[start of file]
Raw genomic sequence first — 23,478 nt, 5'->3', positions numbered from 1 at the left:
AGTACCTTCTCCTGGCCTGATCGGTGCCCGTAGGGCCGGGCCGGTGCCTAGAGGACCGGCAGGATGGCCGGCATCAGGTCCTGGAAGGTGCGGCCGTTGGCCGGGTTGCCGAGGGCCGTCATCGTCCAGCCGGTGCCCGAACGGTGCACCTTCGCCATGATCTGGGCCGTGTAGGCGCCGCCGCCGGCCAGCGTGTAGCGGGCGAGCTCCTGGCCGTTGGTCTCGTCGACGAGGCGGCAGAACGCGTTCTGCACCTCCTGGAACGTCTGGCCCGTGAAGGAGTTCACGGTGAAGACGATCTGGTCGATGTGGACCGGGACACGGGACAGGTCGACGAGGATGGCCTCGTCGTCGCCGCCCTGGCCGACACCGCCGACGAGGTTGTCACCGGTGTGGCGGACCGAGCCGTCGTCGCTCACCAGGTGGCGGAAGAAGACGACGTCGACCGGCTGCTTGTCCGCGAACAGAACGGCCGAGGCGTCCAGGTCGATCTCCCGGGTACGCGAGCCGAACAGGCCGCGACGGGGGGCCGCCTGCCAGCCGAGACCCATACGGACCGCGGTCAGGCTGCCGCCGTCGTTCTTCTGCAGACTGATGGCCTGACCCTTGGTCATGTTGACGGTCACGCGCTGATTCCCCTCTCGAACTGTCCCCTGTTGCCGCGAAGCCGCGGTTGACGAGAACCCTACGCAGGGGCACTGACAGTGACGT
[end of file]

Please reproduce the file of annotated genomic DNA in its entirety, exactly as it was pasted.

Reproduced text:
Raw genomic sequence first — 23,478 nt, 5'->3', positions numbered from 1 at the left:
AGTACCTTCTCCTGGCCTGATCGGTGCCCGTAGGGCCGGGCCGGTGCCTAGAGGACCGGCAGGATGGCCGGCATCAGGTCCTGGAAGGTGCGGCCGTTGGCCGGGTTGCCGAGGGCCGTCATCGTCCAGCCGGTGCCCGAACGGTGCACCTTCGCCATGATCTGGGCCGTGTAGGCGCCGCCGCCGGCCAGCGTGTAGCGGGCGAGCTCCTGGCCGTTGGTCTCGTCGACGAGGCGGCAGAACGCGTTCTGCACCTCCTGGAACGTCTGGCCCGTGAAGGAGTTCACGGTGAAGACGATCTGGTCGATGTGGACCGGGACACGGGACAGGTCGACGAGGATGGCCTCGTCGTCGCCGCCCTGGCCGACACCGCCGACGAGGTTGTCACCGGTGTGGCGGACCGAGCCGTCGTCGCTCACCAGGTGGCGGAAGAAGACGACGTCGACCGGCTGCTTGTCCGCGAACAGAACGGCCGAGGCGTCCAGGTCGATCTCCCGGGTACGCGAGCCGAACAGGCCGCGACGGGGGGCCGCCTGCCAGCCGAGACCCATACGGACCGCGGTCAGGCTGCCGCCGTCGTTCTTCTGCAGACTGATGGCCTGACCCTTGGTCATGTTGACGGTCACGCGCTGATTCCCCTCTCGAACTGTCCCCTGTTGCCGCGAAGCCGCGGTTGACGAGAACCCTACGCAGGGGCACTGACAGTGACGT